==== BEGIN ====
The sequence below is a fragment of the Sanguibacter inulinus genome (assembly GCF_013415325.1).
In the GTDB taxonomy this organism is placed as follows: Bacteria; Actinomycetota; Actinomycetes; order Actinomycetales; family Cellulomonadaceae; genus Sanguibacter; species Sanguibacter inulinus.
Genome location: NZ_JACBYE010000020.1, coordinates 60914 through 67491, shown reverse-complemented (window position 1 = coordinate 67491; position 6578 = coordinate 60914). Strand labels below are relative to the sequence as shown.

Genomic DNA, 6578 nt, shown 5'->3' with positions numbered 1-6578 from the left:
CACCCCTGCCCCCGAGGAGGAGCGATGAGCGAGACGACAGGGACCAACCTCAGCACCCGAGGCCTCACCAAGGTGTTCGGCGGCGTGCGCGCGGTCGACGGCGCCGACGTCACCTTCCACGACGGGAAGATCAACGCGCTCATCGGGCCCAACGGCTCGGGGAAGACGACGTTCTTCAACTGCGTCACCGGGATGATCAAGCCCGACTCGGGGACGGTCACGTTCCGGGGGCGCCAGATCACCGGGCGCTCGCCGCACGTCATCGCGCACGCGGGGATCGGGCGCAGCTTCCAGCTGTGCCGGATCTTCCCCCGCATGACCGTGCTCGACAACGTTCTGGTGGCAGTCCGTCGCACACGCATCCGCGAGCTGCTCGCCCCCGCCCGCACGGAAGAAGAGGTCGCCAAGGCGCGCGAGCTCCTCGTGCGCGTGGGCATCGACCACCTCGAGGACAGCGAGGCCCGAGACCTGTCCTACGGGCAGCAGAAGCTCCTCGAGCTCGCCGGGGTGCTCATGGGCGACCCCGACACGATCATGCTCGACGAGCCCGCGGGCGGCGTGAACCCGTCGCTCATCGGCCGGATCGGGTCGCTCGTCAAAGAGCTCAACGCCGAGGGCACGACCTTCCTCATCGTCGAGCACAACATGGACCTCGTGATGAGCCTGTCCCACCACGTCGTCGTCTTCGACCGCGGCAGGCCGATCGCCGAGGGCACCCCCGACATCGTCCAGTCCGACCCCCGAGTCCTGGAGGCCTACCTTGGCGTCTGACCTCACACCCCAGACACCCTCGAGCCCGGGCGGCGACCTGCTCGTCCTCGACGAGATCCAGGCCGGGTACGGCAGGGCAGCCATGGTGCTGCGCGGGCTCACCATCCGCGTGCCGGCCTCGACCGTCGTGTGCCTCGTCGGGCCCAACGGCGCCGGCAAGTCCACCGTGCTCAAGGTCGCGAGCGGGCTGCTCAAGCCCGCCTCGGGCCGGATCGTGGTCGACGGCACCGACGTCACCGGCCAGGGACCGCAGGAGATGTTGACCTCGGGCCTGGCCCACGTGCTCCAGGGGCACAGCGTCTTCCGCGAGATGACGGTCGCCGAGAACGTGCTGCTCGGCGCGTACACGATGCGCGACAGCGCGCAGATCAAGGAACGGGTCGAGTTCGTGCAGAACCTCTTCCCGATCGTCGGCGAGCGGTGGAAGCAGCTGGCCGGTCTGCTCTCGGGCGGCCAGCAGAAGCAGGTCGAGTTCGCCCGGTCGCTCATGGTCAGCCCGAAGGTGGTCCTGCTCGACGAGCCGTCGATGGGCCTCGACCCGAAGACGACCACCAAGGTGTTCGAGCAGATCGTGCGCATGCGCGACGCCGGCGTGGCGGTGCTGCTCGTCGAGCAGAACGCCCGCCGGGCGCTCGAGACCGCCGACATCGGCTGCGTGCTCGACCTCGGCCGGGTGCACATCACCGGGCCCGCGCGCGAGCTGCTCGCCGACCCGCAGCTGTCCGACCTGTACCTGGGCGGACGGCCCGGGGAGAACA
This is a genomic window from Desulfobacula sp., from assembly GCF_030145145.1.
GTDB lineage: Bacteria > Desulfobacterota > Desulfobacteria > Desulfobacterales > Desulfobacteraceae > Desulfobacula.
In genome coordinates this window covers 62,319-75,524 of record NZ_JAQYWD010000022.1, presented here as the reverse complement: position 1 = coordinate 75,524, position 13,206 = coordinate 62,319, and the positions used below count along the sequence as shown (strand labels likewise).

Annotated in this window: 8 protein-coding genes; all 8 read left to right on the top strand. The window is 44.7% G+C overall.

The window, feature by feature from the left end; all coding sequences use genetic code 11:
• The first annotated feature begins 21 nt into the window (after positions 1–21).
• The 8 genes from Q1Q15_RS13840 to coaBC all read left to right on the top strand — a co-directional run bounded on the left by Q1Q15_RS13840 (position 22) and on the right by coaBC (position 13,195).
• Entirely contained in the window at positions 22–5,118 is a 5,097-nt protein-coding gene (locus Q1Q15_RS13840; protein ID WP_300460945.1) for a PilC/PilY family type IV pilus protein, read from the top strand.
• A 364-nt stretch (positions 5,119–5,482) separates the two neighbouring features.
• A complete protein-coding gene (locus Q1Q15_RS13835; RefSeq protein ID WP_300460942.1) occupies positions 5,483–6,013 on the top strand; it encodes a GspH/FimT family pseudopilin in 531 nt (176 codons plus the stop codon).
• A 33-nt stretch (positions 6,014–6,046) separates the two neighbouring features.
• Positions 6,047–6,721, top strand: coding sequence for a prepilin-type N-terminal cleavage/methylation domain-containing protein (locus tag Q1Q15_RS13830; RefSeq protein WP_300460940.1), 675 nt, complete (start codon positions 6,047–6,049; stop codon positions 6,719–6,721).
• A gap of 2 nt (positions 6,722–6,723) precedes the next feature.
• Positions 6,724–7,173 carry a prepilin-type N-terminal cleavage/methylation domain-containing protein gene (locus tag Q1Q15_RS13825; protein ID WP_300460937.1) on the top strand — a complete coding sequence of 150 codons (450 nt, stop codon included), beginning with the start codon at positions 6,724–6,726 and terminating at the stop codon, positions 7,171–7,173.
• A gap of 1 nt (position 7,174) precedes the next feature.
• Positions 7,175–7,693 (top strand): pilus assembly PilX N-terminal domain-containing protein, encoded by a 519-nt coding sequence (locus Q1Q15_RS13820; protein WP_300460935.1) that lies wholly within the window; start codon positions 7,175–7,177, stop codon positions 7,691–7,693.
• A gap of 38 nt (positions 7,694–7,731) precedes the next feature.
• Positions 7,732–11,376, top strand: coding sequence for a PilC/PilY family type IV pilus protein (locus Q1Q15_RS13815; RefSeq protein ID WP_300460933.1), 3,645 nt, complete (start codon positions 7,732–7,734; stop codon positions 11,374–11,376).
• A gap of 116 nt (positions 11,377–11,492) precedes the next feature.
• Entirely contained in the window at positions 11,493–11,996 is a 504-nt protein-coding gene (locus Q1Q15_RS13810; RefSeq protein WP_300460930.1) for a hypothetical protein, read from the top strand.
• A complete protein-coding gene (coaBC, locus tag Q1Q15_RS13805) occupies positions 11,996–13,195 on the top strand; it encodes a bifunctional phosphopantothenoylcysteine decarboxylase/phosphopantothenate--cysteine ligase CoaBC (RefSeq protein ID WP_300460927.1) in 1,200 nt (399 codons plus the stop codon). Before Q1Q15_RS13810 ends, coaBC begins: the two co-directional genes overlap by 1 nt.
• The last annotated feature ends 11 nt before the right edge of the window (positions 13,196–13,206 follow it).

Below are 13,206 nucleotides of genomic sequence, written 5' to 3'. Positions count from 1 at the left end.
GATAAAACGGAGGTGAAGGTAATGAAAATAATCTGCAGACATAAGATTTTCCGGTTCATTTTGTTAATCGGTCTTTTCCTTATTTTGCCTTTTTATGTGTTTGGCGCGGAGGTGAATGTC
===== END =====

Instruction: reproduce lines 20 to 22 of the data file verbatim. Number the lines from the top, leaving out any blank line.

• A gap of 1 nt (position 7,174) precedes the next feature.
• Positions 7,175–7,693 (top strand): pilus assembly PilX N-terminal domain-containing protein, encoded by a 519-nt coding sequence (locus Q1Q15_RS13820; protein WP_300460935.1) that lies wholly within the window; start codon positions 7,175–7,177, stop codon positions 7,691–7,693.
• A gap of 38 nt (positions 7,694–7,731) precedes the next feature.